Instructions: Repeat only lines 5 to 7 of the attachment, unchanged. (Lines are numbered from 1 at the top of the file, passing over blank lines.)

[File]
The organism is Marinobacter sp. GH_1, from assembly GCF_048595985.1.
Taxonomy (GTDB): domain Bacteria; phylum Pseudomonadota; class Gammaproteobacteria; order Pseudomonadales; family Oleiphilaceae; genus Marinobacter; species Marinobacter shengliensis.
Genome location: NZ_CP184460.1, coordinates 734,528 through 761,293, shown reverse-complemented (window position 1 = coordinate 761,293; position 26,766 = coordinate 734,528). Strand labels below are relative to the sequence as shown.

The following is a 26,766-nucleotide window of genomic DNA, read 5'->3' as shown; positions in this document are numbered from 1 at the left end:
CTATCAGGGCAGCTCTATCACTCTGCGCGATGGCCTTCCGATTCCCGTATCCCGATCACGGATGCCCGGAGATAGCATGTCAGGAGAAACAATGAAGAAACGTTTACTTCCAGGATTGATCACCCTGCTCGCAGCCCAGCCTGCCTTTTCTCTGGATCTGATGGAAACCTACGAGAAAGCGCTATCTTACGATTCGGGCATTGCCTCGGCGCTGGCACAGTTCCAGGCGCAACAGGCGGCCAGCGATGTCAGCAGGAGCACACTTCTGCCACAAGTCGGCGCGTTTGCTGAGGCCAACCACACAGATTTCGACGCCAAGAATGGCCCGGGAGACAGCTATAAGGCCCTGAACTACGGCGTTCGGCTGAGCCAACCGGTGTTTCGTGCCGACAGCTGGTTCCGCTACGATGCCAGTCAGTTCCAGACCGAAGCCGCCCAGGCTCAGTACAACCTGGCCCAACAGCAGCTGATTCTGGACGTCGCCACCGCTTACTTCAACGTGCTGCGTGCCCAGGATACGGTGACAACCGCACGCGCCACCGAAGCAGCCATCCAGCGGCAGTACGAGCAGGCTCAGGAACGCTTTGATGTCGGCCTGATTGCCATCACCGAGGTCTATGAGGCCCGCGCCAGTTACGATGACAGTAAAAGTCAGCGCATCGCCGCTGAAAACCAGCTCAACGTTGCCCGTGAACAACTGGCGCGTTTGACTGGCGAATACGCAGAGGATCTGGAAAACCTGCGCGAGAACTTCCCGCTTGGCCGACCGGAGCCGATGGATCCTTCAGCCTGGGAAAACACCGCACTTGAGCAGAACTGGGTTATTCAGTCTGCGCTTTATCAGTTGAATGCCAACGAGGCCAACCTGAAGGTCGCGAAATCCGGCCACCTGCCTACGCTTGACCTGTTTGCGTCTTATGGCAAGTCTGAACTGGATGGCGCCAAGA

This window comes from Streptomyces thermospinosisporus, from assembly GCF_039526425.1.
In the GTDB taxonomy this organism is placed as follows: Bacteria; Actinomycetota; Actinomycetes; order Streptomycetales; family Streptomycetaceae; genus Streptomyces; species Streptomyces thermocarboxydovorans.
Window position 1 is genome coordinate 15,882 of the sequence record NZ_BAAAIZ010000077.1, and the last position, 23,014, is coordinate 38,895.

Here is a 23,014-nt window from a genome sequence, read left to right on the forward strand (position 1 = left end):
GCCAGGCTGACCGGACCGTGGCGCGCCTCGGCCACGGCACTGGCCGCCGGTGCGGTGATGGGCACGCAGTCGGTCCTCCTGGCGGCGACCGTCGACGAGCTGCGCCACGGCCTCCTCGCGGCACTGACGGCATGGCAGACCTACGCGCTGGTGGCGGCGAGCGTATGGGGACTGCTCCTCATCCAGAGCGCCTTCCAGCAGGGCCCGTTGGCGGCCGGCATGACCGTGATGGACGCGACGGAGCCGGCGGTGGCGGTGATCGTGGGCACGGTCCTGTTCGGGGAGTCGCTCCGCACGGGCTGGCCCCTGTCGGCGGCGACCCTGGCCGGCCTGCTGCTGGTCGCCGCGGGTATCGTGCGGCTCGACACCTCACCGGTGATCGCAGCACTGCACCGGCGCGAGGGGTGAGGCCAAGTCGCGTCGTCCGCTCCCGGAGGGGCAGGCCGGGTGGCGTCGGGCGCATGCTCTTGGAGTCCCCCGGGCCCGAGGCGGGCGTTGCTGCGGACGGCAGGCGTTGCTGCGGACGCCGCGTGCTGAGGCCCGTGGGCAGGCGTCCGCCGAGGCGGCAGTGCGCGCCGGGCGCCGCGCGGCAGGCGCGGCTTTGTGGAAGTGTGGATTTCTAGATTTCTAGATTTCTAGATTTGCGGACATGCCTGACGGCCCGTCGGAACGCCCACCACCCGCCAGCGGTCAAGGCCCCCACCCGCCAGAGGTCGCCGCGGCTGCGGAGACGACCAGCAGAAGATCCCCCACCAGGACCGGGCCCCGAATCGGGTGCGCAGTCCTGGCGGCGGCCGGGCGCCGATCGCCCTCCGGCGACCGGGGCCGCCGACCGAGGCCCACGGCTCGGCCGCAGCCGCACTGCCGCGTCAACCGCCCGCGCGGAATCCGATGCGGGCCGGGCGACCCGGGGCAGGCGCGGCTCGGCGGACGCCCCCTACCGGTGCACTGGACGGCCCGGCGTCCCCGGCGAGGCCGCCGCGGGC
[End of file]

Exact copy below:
CTATCAGGGCAGCTCTATCACTCTGCGCGATGGCCTTCCGATTCCCGTATCCCGATCACGGATGCCCGGAGATAGCATGTCAGGAGAAACAATGAAGAAACGTTTACTTCCAGGATTGATCACCCTGCTCGCAGCCCAGCCTGCCTTTTCTCTGGATCTGATGGAAACCTACGAGAAAGCGCTATCTTACGATTCGGGCATTGCCTCGGCGCTGGCACAGTTCCAGGCGCAACAGGCGGCCAGCGATGTCAGCAGGAGCACACTTCTGCCACAAGTCGGCGCGTTTGCTGAGGCCAACCACACAGATTTCGACGCCAAGAATGGCCCGGGAGACAGCTATAAGGCCCTGAACTACGGCGTTCGGCTGAGCCAACCGGTGTTTCGTGCCGACAGCTGGTTCCGCTACGATGCCAGTCAGTTCCAGACCGAAGCCGCCCAGGCTCAGTACAACCTGGCCCAACAGCAGCTGATTCTGGACGTCGCCACCGCTTACTTCAACGTGCTGCGTGCCCAGGATACGGTGACAACCGCACGCGCCACCGAAGCAGCCATCCAGCGGCAGTACGAGCAGGCTCAGGAACGCTTTGATGTCGGCCTGATTGCCATCACCGAGGTCTATGAGGCCCGCGCCAGTTACGATGACAGTAAAAGTCAGCGCATCGCCGCTGAAAACCAGCTCAACGTTGCCCGTGAACAACTGGCGCGTTTGACTGGCGAATACGCAGAGGATCTGGAAAACCTGCGCGAGAACTTCCCGCTTGGCCGACCGGAGCCGATGGATCCTTCAGCCTGGGAAAACACCGCACTTGAGCAGAACTGGGTTATTCAGTCTGCGCTTTATCAGTTGAATGCCAACGAGGCCAACCTGAAGGTCGCGAAATCCGGCCACCTGCCTACGCTTGACCTGTTTGCGTCTTATGGCAAGTCTGAACTGGATGGCGCCAAGA

This window comes from Streptomyces thermospinosisporus, from assembly GCF_039526425.1.
In the GTDB taxonomy this organism is placed as follows: Bacteria; Actinomycetota; Actinomycetes; order Streptomycetales; family Streptomycetaceae; genus Streptomyces; species Streptomyces thermocarboxydovorans.